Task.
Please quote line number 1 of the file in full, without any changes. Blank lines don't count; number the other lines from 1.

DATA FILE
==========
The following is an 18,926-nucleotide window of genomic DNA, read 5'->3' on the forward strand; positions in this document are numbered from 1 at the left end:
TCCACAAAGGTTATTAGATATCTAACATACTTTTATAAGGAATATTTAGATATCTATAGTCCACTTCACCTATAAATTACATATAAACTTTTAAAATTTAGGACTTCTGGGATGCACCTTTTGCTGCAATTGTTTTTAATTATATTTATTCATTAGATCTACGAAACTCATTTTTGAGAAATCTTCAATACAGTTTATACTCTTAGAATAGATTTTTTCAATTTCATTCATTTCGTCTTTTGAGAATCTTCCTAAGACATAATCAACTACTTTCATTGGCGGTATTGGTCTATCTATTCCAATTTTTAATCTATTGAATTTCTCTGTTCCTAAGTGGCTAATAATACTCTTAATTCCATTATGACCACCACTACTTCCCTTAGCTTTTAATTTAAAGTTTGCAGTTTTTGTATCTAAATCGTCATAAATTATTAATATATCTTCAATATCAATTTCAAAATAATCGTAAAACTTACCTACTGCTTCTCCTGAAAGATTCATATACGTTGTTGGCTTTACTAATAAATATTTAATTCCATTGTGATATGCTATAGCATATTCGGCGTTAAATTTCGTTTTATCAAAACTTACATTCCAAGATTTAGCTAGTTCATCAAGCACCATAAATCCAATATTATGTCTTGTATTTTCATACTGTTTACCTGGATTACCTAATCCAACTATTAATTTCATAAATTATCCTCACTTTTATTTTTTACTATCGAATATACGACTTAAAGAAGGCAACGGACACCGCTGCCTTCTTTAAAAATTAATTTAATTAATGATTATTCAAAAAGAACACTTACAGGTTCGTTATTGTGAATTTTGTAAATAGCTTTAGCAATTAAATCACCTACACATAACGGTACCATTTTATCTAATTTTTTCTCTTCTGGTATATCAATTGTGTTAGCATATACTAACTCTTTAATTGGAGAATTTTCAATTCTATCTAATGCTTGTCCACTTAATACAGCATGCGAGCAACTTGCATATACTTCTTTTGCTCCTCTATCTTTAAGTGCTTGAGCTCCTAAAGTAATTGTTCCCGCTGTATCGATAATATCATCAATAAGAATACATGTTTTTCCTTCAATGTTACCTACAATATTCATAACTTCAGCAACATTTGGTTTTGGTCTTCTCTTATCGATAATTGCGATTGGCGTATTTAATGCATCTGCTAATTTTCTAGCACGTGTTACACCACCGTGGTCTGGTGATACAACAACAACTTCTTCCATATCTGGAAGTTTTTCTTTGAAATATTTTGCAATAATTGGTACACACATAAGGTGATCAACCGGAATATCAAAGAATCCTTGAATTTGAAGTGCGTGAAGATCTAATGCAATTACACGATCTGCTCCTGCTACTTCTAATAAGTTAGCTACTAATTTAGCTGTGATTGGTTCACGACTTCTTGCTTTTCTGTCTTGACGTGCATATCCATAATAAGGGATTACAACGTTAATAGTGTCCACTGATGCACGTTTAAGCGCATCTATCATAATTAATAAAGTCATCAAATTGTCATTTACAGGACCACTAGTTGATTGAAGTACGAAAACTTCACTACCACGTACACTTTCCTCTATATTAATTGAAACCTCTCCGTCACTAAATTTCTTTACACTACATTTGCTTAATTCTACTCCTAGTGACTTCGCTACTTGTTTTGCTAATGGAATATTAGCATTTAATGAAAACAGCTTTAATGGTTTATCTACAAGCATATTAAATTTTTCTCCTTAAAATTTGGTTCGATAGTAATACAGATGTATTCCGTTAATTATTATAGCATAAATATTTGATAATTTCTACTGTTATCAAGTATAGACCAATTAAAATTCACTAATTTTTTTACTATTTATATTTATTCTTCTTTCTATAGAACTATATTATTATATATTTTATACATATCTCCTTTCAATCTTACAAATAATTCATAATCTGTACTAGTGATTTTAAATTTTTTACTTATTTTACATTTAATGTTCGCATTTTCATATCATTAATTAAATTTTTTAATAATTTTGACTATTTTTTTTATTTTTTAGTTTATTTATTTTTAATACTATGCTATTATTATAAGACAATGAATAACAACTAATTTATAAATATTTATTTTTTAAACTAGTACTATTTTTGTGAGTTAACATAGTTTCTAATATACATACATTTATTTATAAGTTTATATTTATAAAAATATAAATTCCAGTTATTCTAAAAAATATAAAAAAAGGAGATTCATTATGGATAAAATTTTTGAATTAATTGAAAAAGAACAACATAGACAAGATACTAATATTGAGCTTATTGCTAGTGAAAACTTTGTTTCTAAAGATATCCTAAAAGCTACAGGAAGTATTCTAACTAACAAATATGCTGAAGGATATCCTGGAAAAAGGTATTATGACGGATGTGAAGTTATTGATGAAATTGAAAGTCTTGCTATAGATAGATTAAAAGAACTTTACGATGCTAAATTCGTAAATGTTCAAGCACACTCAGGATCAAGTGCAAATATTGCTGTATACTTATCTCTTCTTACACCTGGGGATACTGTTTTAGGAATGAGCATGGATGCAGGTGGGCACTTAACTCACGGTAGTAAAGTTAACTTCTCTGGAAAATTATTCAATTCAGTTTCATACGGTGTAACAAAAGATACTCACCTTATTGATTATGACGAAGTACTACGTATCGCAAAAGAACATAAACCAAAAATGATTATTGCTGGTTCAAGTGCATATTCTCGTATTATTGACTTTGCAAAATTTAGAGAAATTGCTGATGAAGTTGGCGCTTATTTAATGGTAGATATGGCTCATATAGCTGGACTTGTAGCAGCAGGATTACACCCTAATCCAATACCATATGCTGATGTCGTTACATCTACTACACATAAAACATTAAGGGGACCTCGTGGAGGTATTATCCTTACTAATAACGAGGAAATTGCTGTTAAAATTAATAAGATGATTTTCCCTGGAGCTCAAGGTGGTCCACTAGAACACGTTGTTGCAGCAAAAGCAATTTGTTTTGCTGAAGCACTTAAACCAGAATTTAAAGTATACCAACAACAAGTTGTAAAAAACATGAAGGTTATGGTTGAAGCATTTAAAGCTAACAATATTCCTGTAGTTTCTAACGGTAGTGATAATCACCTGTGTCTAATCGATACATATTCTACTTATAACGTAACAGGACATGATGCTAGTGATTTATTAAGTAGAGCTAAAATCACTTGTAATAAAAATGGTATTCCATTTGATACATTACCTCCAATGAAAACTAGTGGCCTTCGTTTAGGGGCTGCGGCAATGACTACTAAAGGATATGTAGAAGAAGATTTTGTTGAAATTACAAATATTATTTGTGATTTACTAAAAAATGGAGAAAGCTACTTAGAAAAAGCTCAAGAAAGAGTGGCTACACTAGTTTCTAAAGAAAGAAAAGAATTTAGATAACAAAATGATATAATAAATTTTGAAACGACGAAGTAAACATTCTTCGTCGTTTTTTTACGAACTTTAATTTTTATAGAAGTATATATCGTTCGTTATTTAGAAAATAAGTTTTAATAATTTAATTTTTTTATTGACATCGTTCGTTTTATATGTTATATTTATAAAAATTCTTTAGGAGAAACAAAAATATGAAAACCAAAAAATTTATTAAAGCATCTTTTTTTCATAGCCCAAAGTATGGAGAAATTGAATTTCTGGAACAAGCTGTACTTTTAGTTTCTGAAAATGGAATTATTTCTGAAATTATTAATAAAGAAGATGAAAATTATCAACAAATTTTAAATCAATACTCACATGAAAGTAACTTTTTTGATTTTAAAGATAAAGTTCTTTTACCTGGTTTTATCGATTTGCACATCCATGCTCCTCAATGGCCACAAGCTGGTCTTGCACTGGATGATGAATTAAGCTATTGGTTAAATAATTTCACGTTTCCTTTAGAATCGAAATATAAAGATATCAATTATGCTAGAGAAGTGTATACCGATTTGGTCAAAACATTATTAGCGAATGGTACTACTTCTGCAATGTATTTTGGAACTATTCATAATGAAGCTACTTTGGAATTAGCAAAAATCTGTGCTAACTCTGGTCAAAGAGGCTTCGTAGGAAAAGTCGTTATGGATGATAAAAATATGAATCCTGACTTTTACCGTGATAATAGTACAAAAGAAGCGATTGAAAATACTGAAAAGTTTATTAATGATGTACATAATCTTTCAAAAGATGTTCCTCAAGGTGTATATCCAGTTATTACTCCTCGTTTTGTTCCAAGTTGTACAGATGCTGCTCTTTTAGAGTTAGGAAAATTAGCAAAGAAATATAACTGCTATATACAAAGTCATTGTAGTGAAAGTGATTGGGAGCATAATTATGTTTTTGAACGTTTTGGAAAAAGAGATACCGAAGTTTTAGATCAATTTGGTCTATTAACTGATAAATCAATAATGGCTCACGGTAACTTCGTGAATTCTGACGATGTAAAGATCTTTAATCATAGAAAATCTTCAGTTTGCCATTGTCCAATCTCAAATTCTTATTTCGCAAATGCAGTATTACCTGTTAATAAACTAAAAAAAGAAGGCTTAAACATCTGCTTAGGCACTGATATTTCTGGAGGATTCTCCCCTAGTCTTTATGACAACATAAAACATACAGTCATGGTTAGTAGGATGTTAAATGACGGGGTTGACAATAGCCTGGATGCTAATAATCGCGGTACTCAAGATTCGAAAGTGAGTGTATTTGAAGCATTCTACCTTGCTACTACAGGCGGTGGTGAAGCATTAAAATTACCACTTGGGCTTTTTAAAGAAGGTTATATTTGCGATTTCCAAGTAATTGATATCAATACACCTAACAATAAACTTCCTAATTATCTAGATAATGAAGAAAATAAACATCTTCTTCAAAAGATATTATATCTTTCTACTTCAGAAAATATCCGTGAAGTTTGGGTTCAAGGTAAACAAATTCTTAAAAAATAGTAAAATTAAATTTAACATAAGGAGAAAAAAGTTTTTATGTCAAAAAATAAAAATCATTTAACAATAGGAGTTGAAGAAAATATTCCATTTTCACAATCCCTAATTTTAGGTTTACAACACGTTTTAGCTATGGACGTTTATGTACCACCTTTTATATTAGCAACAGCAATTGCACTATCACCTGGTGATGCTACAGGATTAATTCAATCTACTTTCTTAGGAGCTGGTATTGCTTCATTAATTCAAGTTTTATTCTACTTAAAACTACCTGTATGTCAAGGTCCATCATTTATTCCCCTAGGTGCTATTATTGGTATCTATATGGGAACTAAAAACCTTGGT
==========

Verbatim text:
The following is an 18,926-nucleotide window of genomic DNA, read 5'->3' on the forward strand; positions in this document are numbered from 1 at the left end: